January 19 — First case in the United States in Washington State appeared to medical professionals when a 35 year old man who arrived from Wuhan to Washington state drives to an urgent care clinic in Snohomish County, Washington, with a 4-day history of cough and subjective fever. On checking into the clinic, the patient put on a mask in the waiting room. After waiting approximately 20 minutes, he was taken into an examination room and underwent evaluation by a provider. He disclosed that he had returned to Washington State on January 15 after traveling to visit family in Wuhan, China. The patient stated that he had seen a health alert from the US CDC about the novel coronavirus outbreak in China and, because of his symptoms and recent travel, decided to see a health care provider. Given the patient’s travel history, the local and state health departments were immediately notified. Together with the urgent care clinician, the Washington Department of Health notified the CDC Emergency Operations Center. Although the patient reported that he had not spent time at the Huanan seafood market and reported no known contact with ill persons during his travel to China, CDC staff concurred with the need to test the patient for 2019-nCoV on the basis of current CDC.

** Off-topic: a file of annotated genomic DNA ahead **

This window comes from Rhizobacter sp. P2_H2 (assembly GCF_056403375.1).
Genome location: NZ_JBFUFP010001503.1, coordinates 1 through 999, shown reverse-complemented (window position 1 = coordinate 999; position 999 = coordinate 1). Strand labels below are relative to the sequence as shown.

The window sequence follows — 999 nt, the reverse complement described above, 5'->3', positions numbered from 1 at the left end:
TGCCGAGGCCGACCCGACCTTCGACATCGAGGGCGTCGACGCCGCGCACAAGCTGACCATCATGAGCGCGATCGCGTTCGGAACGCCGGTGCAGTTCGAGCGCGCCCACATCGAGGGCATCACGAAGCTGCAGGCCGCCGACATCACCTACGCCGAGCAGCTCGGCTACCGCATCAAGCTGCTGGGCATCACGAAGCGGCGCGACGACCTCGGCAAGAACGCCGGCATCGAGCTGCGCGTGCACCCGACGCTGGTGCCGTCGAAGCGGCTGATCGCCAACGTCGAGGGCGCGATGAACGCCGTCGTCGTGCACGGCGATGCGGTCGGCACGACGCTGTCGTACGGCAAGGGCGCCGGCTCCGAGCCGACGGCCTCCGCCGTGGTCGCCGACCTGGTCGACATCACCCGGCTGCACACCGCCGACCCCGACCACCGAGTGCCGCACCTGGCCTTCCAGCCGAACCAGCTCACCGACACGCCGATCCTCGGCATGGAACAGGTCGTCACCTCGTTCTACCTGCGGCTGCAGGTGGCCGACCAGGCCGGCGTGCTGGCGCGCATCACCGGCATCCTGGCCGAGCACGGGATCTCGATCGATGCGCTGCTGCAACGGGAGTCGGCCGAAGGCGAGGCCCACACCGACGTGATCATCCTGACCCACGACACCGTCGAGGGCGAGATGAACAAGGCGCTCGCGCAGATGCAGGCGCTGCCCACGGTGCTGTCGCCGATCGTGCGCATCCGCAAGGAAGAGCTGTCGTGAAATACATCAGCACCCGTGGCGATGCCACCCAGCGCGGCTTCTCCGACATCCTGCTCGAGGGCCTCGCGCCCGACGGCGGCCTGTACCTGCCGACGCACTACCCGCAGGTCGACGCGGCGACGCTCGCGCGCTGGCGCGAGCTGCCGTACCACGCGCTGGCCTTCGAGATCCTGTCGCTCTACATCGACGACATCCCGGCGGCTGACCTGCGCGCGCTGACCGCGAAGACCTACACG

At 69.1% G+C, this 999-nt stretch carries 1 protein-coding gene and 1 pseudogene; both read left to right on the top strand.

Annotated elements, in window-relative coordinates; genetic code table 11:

January 20 — President Xi makes first public statement; government task force chief announces person-to-person transmission and that they have more 400 cases a day
January 20 — A top Chinese doctor, Dr. Zhong Nanshan, who is working on the coronavirus response, is allowed to acknowledge the virus can be passed person to person after the Chinese had been saying the opposite up until then.
January 20 — US CDC has activated its Emergency Operations Center
January 20 — First confirmed case in South Korea is a 35-year-old Chinese woman. The first South Korean national to be infected occurred three days later was a 55-year-old man who worked in Wuhan and returned for a checkup with flu symptoms.